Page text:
Sourdough Starter Cold Storage Method
If your starter passed the maturation test, here's how to store it between uses.
1. Refresh your starter using a 2:2:1 ratio, meaning 2 parts water, 2 parts flour, and 1 part starter. (Note: this is a reduced starter amount compared to what I recommend for creating one from scratch; once a starter is mature it will do better with less starter in the mix). Feel free to scale up at this point, as long as you keep the ratio constant. I typically refresh mine using 75 grams starter, 150 grams water, and 150 grams flour; this gives me plenty for baking with over the course of a week, plus extra for use as discard. (Save any leftover starter from this feeding in the fridge as a backup culture.)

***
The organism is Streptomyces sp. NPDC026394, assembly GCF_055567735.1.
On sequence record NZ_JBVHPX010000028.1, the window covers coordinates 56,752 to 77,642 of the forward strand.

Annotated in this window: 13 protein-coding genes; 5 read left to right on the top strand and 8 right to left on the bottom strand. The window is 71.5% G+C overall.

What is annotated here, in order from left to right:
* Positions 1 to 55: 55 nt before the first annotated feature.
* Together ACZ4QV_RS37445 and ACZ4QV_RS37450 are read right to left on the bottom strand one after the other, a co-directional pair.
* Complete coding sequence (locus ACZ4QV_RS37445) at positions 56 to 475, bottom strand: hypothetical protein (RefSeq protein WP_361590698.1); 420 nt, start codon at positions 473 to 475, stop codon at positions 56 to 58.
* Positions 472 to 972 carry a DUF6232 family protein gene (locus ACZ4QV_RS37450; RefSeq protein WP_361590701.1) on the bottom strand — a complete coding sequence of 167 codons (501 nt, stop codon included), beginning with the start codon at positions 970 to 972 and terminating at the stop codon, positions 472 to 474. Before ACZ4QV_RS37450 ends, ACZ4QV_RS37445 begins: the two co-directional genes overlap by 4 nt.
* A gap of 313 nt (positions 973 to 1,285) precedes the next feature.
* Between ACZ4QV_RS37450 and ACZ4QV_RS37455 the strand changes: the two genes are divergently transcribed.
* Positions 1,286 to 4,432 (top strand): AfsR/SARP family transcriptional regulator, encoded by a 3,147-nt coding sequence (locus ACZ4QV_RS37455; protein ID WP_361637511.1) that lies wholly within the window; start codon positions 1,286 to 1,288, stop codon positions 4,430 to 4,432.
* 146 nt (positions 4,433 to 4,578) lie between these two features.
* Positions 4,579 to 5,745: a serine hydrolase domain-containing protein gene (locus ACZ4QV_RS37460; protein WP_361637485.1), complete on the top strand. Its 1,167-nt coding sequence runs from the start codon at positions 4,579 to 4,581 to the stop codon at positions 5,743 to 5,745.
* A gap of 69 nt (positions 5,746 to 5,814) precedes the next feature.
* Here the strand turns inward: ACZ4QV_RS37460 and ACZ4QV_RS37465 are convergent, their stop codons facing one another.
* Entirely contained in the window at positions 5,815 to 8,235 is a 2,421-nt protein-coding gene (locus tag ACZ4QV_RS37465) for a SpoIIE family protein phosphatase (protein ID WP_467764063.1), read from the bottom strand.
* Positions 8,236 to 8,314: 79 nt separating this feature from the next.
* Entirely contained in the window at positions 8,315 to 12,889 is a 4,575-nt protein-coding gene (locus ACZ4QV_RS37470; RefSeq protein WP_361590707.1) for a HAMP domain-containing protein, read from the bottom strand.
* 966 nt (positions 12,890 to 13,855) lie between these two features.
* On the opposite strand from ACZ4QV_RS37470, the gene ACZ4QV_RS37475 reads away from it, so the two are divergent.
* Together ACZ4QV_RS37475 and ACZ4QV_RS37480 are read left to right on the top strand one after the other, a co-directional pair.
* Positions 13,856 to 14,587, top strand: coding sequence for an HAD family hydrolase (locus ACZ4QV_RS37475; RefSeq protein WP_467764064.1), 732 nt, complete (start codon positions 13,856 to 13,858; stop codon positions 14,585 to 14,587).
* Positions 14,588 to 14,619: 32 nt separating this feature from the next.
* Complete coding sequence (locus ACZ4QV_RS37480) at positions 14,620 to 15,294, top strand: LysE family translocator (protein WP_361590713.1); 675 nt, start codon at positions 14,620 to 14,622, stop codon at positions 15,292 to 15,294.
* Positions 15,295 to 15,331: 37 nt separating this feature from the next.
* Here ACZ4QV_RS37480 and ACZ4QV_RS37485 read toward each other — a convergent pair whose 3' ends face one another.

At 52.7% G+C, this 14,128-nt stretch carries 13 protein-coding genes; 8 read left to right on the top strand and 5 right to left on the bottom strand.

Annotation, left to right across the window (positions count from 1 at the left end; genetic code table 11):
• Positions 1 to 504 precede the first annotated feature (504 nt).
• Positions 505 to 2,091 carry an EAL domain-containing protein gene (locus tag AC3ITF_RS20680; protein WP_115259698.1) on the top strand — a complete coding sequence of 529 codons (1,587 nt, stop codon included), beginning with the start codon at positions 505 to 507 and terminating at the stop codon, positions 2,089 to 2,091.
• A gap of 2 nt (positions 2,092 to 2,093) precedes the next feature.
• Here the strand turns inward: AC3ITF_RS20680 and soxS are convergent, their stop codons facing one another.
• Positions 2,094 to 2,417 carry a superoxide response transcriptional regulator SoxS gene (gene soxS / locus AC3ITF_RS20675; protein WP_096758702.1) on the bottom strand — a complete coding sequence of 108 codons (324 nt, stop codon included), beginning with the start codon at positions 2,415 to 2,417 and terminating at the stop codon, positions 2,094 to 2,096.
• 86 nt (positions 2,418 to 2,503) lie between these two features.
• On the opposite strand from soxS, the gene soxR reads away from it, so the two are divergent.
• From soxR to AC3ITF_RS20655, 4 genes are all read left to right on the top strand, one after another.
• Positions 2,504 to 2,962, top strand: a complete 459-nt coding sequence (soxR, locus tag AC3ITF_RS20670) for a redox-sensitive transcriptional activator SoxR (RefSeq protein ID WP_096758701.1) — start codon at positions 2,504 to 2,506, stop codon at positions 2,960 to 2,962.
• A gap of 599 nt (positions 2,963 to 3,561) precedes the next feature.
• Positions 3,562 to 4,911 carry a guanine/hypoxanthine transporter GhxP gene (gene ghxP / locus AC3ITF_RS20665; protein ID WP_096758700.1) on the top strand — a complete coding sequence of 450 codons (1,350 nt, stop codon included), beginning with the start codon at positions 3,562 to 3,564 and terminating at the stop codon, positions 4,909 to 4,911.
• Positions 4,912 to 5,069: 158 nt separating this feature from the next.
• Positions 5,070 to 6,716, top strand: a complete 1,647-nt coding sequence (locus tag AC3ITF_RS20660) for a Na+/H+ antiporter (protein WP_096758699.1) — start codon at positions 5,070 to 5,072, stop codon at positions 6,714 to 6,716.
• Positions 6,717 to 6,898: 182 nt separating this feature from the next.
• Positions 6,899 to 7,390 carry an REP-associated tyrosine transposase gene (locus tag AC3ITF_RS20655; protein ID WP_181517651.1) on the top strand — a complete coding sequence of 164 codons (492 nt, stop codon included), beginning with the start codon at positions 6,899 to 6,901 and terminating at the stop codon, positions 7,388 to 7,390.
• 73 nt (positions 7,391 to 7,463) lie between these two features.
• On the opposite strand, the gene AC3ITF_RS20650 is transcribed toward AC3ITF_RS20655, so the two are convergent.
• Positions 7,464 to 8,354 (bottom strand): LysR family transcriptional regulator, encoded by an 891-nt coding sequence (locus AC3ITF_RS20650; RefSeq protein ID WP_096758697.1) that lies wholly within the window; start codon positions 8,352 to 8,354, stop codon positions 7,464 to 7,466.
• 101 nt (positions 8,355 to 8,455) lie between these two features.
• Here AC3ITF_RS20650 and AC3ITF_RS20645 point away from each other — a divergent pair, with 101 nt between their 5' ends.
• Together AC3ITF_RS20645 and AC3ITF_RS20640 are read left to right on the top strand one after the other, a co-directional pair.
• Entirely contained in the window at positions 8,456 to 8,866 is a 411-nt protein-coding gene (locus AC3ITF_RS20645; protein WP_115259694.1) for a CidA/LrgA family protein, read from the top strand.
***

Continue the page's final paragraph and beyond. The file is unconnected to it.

2. Place the mixture in a jar, seal it well but loosely, and let it sit at room temperature until it has about doubled in volume, which should take from 3 to 6 hours. Use a rubber band around the container to mark its starting volume.
3. Once the mixture has doubled, transfer the jar to the fridge. (But: Be sure your levain has increased in volume to at least double before you put it into the fridge. The idea here is to catch it at about the halfway point of its growth cycle and then slow it way down in the fridge, which will let it remain viable for a long time. Do it too early or too late and it won't have enough stored up activity to bounce back quickly once it warms.)
4. Cold-stored starter will keep for up to two weeks without much loss in vigor, though it is best used or re-refreshed within 7 days. And it will remain alive for at least a month—probably longer—but will likely need several room temperature feedings to return to full strength if you stash it away super long.
5. From here on in, refresh it as often as needed, repeating steps 1 through 3.